For foodservice manufacturers trade spend is typically the largest expense line item, apart from cost of goods sold, on their income statements. Despite its oversized economic importance, however, trade spend is hard to pin down as an organizational function. Traditional sales and marketing activities like pricing, advertising and sales force management tend to have clear organizational mandates, departmental structures and dedicated resources. Not so trade spend, which is less a singular discipline than it is a hodgepodge of activities scattered across different departments. The lack of a holistic approach to the many divergent strands of trade spend activity can make for suboptimal results, duplication of efforts, and inability to measure and evaluate the performance of trade spend decisions.
To be more effective, managers need to break down the organizational barriers, bring their diverse trade activities, information and processes onto a common platform, and mobilize the vast amount of data available from their purchase history records to the task of analyzing opportunities for more precisely targeted trade campaigns with a higher likelihood of success. This can provide the foundation for a holistic approach that helps foodservice enterprises achieve that objective much talked about but not often achieved – turning trade spend into trade investment.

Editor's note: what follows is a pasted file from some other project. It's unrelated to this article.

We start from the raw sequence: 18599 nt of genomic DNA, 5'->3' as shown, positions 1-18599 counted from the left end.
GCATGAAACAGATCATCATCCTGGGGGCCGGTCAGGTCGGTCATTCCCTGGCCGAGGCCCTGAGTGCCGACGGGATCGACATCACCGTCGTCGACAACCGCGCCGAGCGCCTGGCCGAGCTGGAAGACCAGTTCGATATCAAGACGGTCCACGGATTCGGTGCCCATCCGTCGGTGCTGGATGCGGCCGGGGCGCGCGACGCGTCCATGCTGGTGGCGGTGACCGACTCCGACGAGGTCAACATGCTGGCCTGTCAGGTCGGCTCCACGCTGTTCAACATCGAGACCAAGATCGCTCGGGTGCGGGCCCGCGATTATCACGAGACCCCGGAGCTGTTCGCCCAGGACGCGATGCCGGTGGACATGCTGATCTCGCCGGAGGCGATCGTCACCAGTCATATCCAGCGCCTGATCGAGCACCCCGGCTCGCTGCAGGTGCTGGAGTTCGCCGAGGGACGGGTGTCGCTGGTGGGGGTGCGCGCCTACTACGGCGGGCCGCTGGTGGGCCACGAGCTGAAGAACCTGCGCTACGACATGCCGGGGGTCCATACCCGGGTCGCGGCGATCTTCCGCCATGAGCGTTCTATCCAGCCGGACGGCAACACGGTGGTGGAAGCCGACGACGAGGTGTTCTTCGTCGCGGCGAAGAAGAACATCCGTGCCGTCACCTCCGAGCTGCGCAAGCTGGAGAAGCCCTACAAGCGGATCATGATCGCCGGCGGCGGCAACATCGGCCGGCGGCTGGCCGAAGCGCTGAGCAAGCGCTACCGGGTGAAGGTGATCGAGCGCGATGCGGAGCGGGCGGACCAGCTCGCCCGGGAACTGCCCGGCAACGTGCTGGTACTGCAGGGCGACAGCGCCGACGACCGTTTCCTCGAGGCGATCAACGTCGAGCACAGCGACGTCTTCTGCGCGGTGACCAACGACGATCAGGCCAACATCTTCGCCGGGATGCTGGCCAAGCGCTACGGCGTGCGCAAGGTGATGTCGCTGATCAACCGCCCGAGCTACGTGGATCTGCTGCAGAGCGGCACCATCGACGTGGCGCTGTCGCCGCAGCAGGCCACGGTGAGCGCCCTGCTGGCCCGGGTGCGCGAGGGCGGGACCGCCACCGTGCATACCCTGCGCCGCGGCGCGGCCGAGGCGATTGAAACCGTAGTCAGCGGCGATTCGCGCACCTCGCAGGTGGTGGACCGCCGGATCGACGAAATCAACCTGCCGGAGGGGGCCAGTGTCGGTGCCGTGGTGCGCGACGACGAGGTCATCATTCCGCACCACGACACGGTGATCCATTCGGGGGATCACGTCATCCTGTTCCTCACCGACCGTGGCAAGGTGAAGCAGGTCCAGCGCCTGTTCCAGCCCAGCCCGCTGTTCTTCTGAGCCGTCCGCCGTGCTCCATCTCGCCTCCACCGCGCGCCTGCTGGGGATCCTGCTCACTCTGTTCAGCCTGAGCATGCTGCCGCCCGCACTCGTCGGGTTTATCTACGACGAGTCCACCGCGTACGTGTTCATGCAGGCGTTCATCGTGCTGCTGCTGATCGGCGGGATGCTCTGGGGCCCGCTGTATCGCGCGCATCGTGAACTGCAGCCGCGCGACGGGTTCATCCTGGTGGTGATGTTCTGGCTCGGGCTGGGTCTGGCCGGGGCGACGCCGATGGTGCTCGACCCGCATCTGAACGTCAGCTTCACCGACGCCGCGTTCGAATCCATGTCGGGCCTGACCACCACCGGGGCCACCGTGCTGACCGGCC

This holistic approach starts at the beginning, with a broad-based trade budget which managers plan across different product platforms, trade vehicles and customer types. How is the budget initially divided up? As a practical matter there is a fundamental problem here: manufacturers often end up sending most of their trade dollars to their largest customers – who are often the ones who need these dollars least – rather than the ones who could potentially grow their business and expand their product sales more aggressively. A better way to spend trade dollars is through disciplined quantitative analysis and economic scenario testing that ultimately reaches a very granular level of detail: what combinations of products and customers are likely to be the most receptive to trade initiatives? The goal is then to build a trade program that can effectively reach these target audiences, to execute campaigns with precisely defined messages and incentives, and to measure the results so as to have a plausible quantitative measure for return on trade investment (ROTI). Continue reading